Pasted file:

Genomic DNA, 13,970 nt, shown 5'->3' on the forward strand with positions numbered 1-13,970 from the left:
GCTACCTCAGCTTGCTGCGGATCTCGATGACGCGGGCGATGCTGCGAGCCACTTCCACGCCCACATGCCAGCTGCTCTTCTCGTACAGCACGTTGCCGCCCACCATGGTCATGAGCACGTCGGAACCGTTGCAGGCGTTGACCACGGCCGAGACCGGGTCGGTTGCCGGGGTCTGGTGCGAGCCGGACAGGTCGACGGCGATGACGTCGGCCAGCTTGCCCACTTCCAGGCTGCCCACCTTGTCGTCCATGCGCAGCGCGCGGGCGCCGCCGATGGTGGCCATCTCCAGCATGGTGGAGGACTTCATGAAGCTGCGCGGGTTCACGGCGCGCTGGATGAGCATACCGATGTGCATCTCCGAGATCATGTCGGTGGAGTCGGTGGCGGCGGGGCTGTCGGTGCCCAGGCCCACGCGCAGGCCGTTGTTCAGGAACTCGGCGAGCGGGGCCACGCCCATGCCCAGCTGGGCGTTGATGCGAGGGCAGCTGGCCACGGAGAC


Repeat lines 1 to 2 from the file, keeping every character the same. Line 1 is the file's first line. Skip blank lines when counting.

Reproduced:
Genomic DNA, 13,970 nt, shown 5'->3' on the forward strand with positions numbered 1-13,970 from the left:
GCTACCTCAGCTTGCTGCGGATCTCGATGACGCGGGCGATGCTGCGAGCCACTTCCACGCCCACATGCCAGCTGCTCTTCTCGTACAGCACGTTGCCGCCCACCATGGTCATGAGCACGTCGGAACCGTTGCAGGCGTTGACCACGGCCGAGACCGGGTCGGTTGCCGGGGTCTGGTGCGAGCCGGACAGGTCGACGGCGATGACGTCGGCCAGCTTGCCCACTTCCAGGCTGCCCACCTTGTCGTCCATGCGCAGCGCGCGGGCGCCGCCGATGGTGGCCATCTCCAGCATGGTGGAGGACTTCATGAAGCTGCGCGGGTTCACGGCGCGCTGGATGAGCATACCGATGTGCATCTCCGAGATCATGTCGGTGGAGTCGGTGGCGGCGGGGCTGTCGGTGCCCAGGCCCACGCGCAGGCCGTTGTTCAGGAACTCGGCGAGCGGGGCCACGCCCATGCCCAGCTGGGCGTTGATGCGAGGGCAGCTGGCCACGGAGAC